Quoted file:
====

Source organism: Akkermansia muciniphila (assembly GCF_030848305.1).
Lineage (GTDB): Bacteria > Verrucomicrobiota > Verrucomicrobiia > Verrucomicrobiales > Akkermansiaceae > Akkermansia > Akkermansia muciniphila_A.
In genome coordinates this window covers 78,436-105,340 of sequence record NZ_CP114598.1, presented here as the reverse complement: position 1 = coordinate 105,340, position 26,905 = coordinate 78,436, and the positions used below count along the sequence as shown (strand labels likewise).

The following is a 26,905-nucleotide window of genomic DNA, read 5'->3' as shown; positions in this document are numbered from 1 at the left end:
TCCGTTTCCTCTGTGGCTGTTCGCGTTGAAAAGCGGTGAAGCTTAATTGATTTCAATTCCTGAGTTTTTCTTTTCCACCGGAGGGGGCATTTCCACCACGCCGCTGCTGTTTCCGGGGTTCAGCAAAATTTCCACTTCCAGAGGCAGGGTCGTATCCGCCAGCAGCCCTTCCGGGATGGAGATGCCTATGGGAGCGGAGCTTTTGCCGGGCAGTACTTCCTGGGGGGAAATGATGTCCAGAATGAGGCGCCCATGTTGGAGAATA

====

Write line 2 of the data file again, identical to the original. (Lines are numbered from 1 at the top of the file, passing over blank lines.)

Lineage (GTDB): Bacteria > Verrucomicrobiota > Verrucomicrobiia > Verrucomicrobiales > Akkermansiaceae > Akkermansia > Akkermansia muciniphila_A.